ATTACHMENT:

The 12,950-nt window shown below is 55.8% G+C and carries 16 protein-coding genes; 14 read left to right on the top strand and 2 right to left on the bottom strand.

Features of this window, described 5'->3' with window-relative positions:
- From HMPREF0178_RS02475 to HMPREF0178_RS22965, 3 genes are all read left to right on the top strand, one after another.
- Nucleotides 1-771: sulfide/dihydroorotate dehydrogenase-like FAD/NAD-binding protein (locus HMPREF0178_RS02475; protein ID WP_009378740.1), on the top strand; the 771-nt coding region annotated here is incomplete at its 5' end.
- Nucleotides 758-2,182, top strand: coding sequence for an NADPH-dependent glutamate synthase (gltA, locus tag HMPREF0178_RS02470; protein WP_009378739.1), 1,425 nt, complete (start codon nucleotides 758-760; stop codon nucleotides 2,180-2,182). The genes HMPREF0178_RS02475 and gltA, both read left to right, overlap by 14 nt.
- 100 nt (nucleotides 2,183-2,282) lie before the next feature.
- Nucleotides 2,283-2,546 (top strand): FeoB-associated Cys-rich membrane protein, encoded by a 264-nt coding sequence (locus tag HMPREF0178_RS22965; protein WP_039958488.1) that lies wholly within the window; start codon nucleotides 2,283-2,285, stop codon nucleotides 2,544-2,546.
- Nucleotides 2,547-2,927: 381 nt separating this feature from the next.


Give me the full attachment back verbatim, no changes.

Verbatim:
The 12,950-nt window shown below is 55.8% G+C and carries 16 protein-coding genes; 14 read left to right on the top strand and 2 right to left on the bottom strand.

Features of this window, described 5'->3' with window-relative positions:
- From HMPREF0178_RS02475 to HMPREF0178_RS22965, 3 genes are all read left to right on the top strand, one after another.
- Nucleotides 1-771: sulfide/dihydroorotate dehydrogenase-like FAD/NAD-binding protein (locus HMPREF0178_RS02475; protein ID WP_009378740.1), on the top strand; the 771-nt coding region annotated here is incomplete at its 5' end.
- Nucleotides 758-2,182, top strand: coding sequence for an NADPH-dependent glutamate synthase (gltA, locus tag HMPREF0178_RS02470; protein WP_009378739.1), 1,425 nt, complete (start codon nucleotides 758-760; stop codon nucleotides 2,180-2,182). The genes HMPREF0178_RS02475 and gltA, both read left to right, overlap by 14 nt.
- 100 nt (nucleotides 2,183-2,282) lie before the next feature.
- Nucleotides 2,283-2,546 (top strand): FeoB-associated Cys-rich membrane protein, encoded by a 264-nt coding sequence (locus tag HMPREF0178_RS22965; protein WP_039958488.1) that lies wholly within the window; start codon nucleotides 2,283-2,285, stop codon nucleotides 2,544-2,546.
- Nucleotides 2,547-2,927: 381 nt separating this feature from the next.